My first street bike was a '72 350 Duc, just like yours but in black. I rode the hell out of it, got more tickets on that bike than any other. Converted it to a cafe racer, solo seat, clip ons, and homemade rear sets. During one of my License loses, I put the stock bars and footpegs on, and rode it in the woods.
Traded it in about 1977 for a Honda XL350. Not sure if I regret that, other than I wish I still had a Duc single. Had my first Norton at the time, so didn't need two cafe racers.
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Old 11-23-2004, 08:07 AM   #9
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Quote:
Originally Posted by Team Dennis

The now assembled frame/engine/swing arm/forks was put under the stairwell in the basement of a north Milwaukee basement to age for 25 years.




To be continued.

After 25 years, it's a resurrection, not a restoration. Keep it coming....
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Old 11-23-2004, 08:37 AM   #10
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Rather than start another thread for parts 2 and 3, I will just build on this one.
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Old 11-23-2004, 08:45 AM   #11
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So one day I was on Ebay and noted this Ducati 350 for sale. Figuring it was going to be a resto project, I clicked on it and this came up.




Wow, that's how I remembered the bike. A proper color for the scrambler (orange for 350's and yellow for 450's) and some how the tool boxes survived.
Imagine my suprise when the reserve was never met and bidding stopped around $1K. So I gathered there was not much collectability for it, and promptly gave up on that idea.
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Old 11-23-2004, 08:58 AM   #12
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And life continued to get in the way. A family funeral finally got me back to Milwaukee and a visit to TeamGreg's house. The talk of bike's came up as it usually does with the 4 boys and we were talking about Greg's habit of always tearing down a bike and never finishing it. Like his 1st bike, a 1966
H-D XLCH sportster.




He rode it 1 year took it down to the basement for the winter tear-down where it remained. Because my parents co-signed for the loan, they were in panic mode when spring came around and the bike still lay in pieces. I was saving all my pennies for the latest Honda CL-90 when they asked me if I was interested in taking over payments. They sent it over to West Side Cycle for re-assembly and I became the proud owner of a monster that I was sometimes in-capable of starting. I painted it metal-flake blue over the next winter, yet that did not make it any easier to start. Here is a photo of it with Greg trying to start the damn thing.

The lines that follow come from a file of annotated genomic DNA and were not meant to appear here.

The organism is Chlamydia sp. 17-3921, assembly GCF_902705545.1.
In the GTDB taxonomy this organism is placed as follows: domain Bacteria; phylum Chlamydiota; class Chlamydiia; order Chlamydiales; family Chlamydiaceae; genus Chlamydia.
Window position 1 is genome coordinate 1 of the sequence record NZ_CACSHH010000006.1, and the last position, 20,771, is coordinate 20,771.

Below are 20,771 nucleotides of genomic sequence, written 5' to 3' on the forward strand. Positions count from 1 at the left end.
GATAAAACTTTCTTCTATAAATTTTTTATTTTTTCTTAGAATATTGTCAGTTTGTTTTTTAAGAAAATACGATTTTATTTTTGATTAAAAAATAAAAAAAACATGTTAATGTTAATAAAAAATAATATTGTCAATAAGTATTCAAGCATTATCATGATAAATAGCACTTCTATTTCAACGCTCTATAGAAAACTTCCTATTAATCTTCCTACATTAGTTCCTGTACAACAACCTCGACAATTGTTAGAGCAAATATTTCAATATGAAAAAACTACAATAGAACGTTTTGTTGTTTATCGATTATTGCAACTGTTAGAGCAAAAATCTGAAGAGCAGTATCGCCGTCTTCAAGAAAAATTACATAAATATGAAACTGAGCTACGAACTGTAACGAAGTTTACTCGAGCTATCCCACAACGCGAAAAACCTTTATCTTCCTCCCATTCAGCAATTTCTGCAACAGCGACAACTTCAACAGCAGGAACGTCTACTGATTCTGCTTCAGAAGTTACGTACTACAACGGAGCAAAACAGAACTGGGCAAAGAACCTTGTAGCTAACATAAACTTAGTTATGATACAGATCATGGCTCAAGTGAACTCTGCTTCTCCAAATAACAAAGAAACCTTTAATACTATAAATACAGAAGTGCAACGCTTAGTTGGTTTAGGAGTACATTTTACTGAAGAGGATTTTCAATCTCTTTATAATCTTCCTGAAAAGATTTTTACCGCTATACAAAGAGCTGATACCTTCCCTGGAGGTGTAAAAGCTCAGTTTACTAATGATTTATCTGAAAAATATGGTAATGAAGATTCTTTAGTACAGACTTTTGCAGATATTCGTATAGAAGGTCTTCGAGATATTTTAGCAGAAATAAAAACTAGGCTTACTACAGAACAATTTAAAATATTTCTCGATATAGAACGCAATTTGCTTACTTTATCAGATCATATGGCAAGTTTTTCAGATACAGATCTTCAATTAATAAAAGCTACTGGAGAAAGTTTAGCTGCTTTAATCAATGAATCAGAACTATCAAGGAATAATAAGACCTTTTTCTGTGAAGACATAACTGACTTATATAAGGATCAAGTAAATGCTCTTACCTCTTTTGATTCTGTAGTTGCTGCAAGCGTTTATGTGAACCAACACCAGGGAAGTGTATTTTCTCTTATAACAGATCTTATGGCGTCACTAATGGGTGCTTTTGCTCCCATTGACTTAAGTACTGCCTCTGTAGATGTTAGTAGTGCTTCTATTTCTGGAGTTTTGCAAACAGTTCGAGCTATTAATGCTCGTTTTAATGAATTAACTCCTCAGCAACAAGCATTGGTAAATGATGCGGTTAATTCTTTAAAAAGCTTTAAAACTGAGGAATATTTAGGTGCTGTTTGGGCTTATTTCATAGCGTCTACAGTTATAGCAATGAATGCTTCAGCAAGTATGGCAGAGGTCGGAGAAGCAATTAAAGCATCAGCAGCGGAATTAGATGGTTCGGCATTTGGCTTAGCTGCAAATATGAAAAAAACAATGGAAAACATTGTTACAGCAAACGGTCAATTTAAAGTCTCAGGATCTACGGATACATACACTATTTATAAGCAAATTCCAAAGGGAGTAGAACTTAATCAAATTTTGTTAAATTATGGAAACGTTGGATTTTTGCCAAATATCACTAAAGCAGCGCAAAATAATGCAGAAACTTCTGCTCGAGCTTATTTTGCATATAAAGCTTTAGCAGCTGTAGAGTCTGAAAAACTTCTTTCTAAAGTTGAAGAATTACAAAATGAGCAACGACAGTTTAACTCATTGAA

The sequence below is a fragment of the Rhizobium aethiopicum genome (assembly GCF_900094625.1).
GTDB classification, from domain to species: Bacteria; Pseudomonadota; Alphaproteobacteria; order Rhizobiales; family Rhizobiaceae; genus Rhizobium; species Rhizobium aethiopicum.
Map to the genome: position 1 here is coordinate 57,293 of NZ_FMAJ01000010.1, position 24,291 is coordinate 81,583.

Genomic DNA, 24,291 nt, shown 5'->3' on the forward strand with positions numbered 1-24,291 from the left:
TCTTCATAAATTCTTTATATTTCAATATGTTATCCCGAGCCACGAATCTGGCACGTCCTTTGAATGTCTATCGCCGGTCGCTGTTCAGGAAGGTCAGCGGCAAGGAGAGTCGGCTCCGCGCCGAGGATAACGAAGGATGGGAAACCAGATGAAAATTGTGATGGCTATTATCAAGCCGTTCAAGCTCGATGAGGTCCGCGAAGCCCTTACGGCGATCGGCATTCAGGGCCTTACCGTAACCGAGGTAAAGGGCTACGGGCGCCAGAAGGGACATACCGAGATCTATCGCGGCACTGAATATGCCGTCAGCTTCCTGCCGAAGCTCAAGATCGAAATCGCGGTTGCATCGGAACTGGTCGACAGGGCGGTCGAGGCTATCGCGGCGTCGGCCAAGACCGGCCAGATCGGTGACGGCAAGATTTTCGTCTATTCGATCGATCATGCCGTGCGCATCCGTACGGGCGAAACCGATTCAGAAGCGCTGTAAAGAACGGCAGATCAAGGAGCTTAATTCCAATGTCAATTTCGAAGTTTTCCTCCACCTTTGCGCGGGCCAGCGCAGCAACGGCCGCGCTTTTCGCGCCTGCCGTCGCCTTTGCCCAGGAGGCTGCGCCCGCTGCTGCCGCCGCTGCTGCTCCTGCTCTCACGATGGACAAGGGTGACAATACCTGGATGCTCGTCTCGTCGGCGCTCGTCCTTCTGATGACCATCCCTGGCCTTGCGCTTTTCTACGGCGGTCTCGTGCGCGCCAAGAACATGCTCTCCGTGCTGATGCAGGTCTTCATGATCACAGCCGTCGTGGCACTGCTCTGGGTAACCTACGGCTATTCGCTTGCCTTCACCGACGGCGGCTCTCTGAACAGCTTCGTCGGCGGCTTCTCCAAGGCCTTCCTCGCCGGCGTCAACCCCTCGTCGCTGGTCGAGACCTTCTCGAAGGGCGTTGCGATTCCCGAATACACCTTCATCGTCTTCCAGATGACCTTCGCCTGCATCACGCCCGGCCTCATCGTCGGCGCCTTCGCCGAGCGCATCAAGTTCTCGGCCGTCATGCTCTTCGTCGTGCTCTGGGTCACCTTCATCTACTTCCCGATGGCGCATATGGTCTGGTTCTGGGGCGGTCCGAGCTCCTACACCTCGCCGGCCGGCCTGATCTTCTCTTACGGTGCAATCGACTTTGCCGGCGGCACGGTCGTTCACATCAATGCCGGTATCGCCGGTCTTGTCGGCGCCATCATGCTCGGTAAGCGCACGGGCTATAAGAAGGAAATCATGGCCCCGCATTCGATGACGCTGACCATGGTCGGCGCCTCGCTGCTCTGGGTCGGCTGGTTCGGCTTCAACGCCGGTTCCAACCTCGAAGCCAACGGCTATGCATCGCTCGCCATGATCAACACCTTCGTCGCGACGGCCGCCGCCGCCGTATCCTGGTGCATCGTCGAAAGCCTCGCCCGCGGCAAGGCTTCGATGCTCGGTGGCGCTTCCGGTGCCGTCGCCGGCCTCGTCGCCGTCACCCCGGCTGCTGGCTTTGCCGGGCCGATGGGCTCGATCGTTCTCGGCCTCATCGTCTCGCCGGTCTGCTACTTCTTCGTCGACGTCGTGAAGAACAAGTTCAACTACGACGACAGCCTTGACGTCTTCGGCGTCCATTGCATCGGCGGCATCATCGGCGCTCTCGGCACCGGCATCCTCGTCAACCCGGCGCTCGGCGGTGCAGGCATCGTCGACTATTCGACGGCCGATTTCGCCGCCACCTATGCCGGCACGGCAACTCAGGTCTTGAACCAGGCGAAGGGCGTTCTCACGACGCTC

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Old 11-23-2004, 09:13 AM   #13
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But that is yet another story. So while we were admiring the BMW 650 that Greg had partially taken apart ( a trend that still lives with him) talk of the Ducati came up. A quick visit to the basement revealed the engine/frame assembly under the stairwell covered with a sheet in very good shape. We finally located all the other pieces in various boxes in an outdoor storage shed where the humidity was not as kind to the alloy pieces as the de-humidified basement. And the worst travesty was the color, a "candy black/purple" from you guessed it, a H-D sportster. A deal was struck for $700 even thought TeamDonnie was telling me I was paying too much. Greg was going through a divorce and needed the $$$$ so I paid up and told Don to "put up or shut up"

The Ducati came out to Arizona a month later on a truck and I had my winter project. Many parts were carefully organized and marked for easy identification.



















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Old 11-23-2004, 09:23 AM   #14
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Damit, you taking posting lessons from Flug

How many days is this going to take?
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Old 11-23-2004, 09:29 AM   #15
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Fortunately the manuals were plentiful,,



and the electrical schematic seemed easy enough.







So I concentrated only on assembly to see if all the pieces were there and if I could sort what I would need later. It only took approx. 2 weeks to assemble and the end result was only OK but lacking in many area's.
Remarkably, after tickling the Amal carg the bike started on the FIRST kick after 25 years of vacation. I re-set the ignition timing to get some power and tooled around the neighborhood realizing that the Ducati now reminded me of my Norton. An obsolete relic. Technology can shatter old dreams sometimes.







The toolbox's remained missing, so some temporary cover were made to fill the void. The velocity stack remained as did the Veglia tach.




But that purple was UGLY. Through the half-assed resto, one fact remained.
I had to correct it to look original and that engine still was one of the best looking motors around.







To be continued.

Team Dennis screwed with this post 11-27-2004 at 12:33 PM